If employees are wandering from station to station, and construction vehicles are haphazardly moving around the site, this is a management issue. The site is either poorly thought out, or workers are given little to no instructions about where to be. When disorderly work sites lead to injuries with construction vehicles, this is management’s fault.

Furthermore, only qualified workers should handle this equipment. Some vehicles require a special license to operate. If employers are cutting corners by putting untrained workers on vehicles, any resulting injury is not the fault of that worker. In those cases, liability rests directly on this risk-taking management.

Ostensibly, your employer’s fault is the entire essence of workers’ compensation. A company or its management creates unsafe working conditions, someone is hurt, and the injured person is covered by workers’ compensation. As we know, however, unscrupulous insurance companies can attempt to shirk their responsibilities however they can. If they use your employer’s fault as a reason to deny your benefits, talk to an attorney right away.

Liability With Vehicle Maintenance

When it comes to construction vehicles, there may be no murkier subject than the responsibility for that vehicle’s upkeep. Ultimately, vehicles should be safe to use. If not properly maintained, these heavy machines can create real harm for workers.

It can be hard to determine who, exactly, is responsible for that maintenance. If your employer owns the vehicles, then liability can be clear. They own it; they should keep it functional. However, your company may rent its vehicles from someone else. From there, upkeep responsibilities are harder to follow. Contractually, the owner may expect the renter to keep vehicles functional. Perhaps the owner is responsible for maintenance, but getting them to do the job is difficult. Situations like these are intentional. Everyone involved is trying to distance themselves from liability, which could result in poor worker safety.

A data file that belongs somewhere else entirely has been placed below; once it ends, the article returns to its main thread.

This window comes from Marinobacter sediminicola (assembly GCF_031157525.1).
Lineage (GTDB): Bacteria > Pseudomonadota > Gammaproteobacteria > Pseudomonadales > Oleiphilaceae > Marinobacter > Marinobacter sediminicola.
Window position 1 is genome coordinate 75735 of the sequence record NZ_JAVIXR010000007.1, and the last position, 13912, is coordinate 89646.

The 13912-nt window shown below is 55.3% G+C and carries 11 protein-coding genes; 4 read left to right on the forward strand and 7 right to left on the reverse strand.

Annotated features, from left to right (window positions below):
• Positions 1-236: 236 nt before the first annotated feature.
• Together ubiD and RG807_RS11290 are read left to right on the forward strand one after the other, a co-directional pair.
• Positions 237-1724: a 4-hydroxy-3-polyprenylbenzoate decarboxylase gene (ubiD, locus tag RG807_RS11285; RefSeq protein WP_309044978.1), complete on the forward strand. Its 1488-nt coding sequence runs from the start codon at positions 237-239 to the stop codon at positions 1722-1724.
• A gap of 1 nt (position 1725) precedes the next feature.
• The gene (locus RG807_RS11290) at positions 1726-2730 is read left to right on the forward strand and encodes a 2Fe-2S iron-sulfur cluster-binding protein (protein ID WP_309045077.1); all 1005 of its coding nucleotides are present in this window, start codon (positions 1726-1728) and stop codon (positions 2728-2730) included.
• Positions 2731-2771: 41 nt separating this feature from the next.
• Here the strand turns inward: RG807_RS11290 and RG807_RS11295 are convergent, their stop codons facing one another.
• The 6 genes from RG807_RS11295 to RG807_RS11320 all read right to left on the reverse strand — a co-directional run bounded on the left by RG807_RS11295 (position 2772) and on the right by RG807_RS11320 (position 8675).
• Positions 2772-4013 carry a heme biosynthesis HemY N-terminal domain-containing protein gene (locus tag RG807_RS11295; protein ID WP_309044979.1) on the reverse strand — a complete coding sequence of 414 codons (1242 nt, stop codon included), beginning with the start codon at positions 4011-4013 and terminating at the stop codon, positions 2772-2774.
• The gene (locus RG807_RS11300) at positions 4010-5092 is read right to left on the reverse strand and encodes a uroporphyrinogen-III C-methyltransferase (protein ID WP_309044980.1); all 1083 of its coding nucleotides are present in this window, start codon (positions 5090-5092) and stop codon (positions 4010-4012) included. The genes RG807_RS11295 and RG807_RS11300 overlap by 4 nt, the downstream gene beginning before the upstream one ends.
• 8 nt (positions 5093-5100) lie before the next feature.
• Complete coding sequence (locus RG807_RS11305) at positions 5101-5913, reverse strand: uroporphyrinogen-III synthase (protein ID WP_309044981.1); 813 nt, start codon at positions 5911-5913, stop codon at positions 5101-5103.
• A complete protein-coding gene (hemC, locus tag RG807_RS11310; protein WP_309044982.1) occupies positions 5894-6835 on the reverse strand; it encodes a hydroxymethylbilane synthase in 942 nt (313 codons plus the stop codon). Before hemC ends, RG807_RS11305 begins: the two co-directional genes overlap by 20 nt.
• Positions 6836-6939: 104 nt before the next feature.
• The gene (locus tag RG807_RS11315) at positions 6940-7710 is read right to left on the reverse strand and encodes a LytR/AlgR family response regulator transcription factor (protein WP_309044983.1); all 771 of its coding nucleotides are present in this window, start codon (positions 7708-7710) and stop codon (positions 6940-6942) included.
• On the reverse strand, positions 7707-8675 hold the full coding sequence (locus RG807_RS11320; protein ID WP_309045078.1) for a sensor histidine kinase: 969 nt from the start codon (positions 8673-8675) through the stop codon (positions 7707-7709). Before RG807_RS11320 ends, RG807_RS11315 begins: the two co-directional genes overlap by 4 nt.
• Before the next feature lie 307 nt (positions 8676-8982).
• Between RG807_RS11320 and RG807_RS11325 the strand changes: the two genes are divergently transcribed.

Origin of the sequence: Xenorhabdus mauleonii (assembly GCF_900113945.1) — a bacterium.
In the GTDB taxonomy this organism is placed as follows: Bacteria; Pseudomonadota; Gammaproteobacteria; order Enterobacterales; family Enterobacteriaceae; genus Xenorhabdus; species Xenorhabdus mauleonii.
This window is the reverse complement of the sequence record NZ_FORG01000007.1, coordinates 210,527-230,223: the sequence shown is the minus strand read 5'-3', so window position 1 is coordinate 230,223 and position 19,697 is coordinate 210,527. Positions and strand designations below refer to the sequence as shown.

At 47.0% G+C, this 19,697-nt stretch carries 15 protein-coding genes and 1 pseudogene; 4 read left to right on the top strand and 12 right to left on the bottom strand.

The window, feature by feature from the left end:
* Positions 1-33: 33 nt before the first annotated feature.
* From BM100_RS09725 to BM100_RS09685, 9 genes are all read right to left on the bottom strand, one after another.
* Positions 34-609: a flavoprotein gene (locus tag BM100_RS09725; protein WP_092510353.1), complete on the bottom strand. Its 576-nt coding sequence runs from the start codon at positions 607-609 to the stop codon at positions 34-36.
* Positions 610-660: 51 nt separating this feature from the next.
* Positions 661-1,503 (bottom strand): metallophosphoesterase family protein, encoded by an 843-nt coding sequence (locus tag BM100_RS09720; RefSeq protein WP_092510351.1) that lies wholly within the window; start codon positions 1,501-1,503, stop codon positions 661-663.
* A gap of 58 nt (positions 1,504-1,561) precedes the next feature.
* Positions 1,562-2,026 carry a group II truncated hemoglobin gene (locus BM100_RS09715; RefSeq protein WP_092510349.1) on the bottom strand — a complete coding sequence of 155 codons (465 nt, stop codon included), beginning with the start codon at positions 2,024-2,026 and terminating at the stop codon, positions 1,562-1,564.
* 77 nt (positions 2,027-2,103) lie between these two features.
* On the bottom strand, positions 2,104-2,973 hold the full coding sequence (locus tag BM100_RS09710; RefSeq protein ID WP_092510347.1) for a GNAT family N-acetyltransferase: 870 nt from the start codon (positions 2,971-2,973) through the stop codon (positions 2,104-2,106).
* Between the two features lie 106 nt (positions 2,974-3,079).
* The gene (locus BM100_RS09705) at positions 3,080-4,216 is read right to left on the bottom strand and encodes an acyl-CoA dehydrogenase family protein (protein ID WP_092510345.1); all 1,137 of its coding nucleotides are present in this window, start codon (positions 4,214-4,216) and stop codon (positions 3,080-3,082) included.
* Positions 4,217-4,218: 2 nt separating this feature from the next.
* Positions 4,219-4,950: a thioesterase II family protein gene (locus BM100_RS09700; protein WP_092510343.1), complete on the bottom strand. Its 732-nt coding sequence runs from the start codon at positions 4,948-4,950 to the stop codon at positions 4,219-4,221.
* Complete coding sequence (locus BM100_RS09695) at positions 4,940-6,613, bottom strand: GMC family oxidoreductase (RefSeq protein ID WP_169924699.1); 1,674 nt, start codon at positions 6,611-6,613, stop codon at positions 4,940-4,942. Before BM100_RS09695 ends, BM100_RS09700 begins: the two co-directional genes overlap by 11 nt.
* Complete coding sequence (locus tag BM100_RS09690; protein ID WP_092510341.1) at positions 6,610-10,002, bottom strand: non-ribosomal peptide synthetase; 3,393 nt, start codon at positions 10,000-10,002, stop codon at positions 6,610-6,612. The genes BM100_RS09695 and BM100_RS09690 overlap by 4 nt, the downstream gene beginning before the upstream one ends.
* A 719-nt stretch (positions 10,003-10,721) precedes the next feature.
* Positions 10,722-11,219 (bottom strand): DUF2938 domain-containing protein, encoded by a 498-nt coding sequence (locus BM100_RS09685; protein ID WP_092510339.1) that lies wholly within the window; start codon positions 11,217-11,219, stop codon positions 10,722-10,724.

Once again, we may see a worker’s comp insurer using these complex chains of liability to deny your benefits. When facing such denials, make sure to recruit a good attorney to help fight back against these unfair policies.

Workers’ Comp Should Be There for You

Regardless of who is responsible, you should be able to collect benefits from your workers’ comp insurer. Even in situations where you are found partially at-fault, you should receive help. Whenever an insurance company tries to place responsibility on someone else, you should contact an attorney right away. They can help you appeal unfounded denials, possibly getting everyone back on track and getting you the benefits you deserve.

If you’ve been hurt by a construction vehicle, contact our firm for a free consultation. We can help you work on your initial application, increasing your chances of receiving compensation. If you are denied, we can help fight that decision. Call us today at (714) 909-2609. You can also reach us online.